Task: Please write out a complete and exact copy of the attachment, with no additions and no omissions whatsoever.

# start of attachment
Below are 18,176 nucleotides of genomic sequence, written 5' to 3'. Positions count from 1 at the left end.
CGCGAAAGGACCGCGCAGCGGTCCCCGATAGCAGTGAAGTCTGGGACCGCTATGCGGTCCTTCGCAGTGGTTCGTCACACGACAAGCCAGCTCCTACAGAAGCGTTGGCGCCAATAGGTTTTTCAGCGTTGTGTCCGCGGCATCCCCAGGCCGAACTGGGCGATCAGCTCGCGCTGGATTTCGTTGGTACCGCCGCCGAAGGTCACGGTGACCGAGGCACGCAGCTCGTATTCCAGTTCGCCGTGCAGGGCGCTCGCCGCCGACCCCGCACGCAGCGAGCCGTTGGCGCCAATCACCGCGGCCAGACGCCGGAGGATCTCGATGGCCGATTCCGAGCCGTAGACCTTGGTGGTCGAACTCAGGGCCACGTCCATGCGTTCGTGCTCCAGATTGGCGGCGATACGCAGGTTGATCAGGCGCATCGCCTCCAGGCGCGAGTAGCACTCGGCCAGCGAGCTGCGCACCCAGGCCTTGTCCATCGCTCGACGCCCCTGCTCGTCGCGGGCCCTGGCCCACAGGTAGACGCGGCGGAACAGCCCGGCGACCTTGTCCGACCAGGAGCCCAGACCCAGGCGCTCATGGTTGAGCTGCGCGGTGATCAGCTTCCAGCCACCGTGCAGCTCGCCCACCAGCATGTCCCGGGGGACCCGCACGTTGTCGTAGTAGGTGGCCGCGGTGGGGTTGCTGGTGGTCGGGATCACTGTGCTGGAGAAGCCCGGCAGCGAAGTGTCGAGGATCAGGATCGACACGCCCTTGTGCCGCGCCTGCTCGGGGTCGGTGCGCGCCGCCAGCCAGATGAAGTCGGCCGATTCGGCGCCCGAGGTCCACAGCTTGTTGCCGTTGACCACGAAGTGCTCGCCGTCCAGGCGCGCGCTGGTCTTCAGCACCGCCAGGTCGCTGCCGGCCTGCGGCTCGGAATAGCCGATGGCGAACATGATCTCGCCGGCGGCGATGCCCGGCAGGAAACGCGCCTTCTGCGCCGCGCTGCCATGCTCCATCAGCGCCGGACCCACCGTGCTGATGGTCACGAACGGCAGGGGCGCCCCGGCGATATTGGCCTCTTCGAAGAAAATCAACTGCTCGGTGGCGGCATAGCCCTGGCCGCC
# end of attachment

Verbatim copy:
Below are 18,176 nucleotides of genomic sequence, written 5' to 3'. Positions count from 1 at the left end.
CGCGAAAGGACCGCGCAGCGGTCCCCGATAGCAGTGAAGTCTGGGACCGCTATGCGGTCCTTCGCAGTGGTTCGTCACACGACAAGCCAGCTCCTACAGAAGCGTTGGCGCCAATAGGTTTTTCAGCGTTGTGTCCGCGGCATCCCCAGGCCGAACTGGGCGATCAGCTCGCGCTGGATTTCGTTGGTACCGCCGCCGAAGGTCACGGTGACCGAGGCACGCAGCTCGTATTCCAGTTCGCCGTGCAGGGCGCTCGCCGCCGACCCCGCACGCAGCGAGCCGTTGGCGCCAATCACCGCGGCCAGACGCCGGAGGATCTCGATGGCCGATTCCGAGCCGTAGACCTTGGTGGTCGAACTCAGGGCCACGTCCATGCGTTCGTGCTCCAGATTGGCGGCGATACGCAGGTTGATCAGGCGCATCGCCTCCAGGCGCGAGTAGCACTCGGCCAGCGAGCTGCGCACCCAGGCCTTGTCCATCGCTCGACGCCCCTGCTCGTCGCGGGCCCTGGCCCACAGGTAGACGCGGCGGAACAGCCCGGCGACCTTGTCCGACCAGGAGCCCAGACCCAGGCGCTCATGGTTGAGCTGCGCGGTGATCAGCTTCCAGCCACCGTGCAGCTCGCCCACCAGCATGTCCCGGGGGACCCGCACGTTGTCGTAGTAGGTGGCCGCGGTGGGGTTGCTGGTGGTCGGGATCACTGTGCTGGAGAAGCCCGGCAGCGAAGTGTCGAGGATCAGGATCGACACGCCCTTGTGCCGCGCCTGCTCGGGGTCGGTGCGCGCCGCCAGCCAGATGAAGTCGGCCGATTCGGCGCCCGAGGTCCACAGCTTGTTGCCGTTGACCACGAAGTGCTCGCCGTCCAGGCGCGCGCTGGTCTTCAGCACCGCCAGGTCGCTGCCGGCCTGCGGCTCGGAATAGCCGATGGCGAACATGATCTCGCCGGCGGCGATGCCCGGCAGGAAACGCGCCTTCTGCGCCGCGCTGCCATGCTCCATCAGCGCCGGACCCACCGTGCTGATGGTCACGAACGGCAGGGGCGCCCCGGCGATATTGGCCTCTTCGAAGAAAATCAACTGCTCGGTGGCGGCATAGCCCTGGCCGCC